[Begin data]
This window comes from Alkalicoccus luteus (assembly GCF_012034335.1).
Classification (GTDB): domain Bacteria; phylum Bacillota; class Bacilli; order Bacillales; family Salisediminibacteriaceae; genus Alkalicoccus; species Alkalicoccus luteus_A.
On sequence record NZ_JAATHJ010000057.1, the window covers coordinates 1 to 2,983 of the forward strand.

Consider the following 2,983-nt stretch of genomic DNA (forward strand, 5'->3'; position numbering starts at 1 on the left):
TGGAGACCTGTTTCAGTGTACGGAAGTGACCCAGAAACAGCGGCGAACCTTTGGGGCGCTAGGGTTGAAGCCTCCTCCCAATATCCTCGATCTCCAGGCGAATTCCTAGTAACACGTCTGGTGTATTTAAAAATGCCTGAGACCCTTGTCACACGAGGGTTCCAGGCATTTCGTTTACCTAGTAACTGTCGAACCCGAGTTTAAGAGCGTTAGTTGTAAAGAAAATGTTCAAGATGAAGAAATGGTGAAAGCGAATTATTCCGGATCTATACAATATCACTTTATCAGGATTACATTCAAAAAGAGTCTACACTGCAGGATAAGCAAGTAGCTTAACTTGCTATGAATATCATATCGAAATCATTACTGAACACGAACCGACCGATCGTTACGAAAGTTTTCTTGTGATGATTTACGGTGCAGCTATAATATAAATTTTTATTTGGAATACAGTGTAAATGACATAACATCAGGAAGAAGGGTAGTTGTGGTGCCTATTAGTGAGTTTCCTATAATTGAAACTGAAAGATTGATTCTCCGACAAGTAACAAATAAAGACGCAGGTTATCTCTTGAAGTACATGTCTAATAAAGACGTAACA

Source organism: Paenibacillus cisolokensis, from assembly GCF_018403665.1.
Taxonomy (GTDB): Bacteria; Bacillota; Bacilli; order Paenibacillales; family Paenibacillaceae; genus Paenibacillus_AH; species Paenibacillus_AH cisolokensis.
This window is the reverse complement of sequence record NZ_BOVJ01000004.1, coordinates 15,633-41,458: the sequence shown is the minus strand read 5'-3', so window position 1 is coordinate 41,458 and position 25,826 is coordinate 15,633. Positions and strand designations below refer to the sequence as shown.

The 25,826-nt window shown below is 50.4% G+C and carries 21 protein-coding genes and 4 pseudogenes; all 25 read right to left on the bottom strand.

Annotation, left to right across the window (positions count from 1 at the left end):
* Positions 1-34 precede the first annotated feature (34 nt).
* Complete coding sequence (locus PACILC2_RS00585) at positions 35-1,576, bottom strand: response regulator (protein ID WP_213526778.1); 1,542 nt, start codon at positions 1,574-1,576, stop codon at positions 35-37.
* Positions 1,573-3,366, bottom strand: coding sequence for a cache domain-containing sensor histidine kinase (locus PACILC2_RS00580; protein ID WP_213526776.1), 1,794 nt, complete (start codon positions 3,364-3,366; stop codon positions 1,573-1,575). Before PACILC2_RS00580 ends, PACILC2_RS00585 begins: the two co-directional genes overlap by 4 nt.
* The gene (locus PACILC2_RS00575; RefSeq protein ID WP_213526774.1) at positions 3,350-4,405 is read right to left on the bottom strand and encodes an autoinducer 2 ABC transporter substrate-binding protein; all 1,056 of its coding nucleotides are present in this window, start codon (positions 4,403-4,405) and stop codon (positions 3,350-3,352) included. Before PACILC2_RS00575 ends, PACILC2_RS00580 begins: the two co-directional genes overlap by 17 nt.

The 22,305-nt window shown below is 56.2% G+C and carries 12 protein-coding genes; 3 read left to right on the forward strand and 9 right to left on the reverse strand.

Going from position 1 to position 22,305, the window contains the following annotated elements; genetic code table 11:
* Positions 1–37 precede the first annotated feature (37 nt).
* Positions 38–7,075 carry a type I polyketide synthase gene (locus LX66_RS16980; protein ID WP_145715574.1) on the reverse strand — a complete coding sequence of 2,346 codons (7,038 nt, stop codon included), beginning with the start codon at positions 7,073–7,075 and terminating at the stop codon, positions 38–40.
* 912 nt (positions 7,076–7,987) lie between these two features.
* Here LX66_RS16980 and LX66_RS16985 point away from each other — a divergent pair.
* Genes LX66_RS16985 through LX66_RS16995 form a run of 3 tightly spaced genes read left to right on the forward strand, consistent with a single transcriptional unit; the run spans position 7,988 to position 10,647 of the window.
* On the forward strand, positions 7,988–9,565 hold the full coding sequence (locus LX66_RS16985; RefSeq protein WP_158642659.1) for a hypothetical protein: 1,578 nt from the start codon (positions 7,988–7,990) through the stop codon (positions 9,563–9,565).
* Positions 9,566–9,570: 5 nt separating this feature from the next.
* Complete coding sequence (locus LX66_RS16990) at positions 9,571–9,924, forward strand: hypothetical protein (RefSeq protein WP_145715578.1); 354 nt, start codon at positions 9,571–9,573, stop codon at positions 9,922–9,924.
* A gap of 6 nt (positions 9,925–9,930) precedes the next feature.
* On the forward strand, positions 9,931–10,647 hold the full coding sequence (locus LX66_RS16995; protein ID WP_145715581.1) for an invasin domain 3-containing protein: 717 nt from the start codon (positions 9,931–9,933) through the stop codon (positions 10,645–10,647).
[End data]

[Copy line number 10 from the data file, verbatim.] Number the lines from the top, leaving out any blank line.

Annotation, left to right across the window (positions count from 1 at the left end):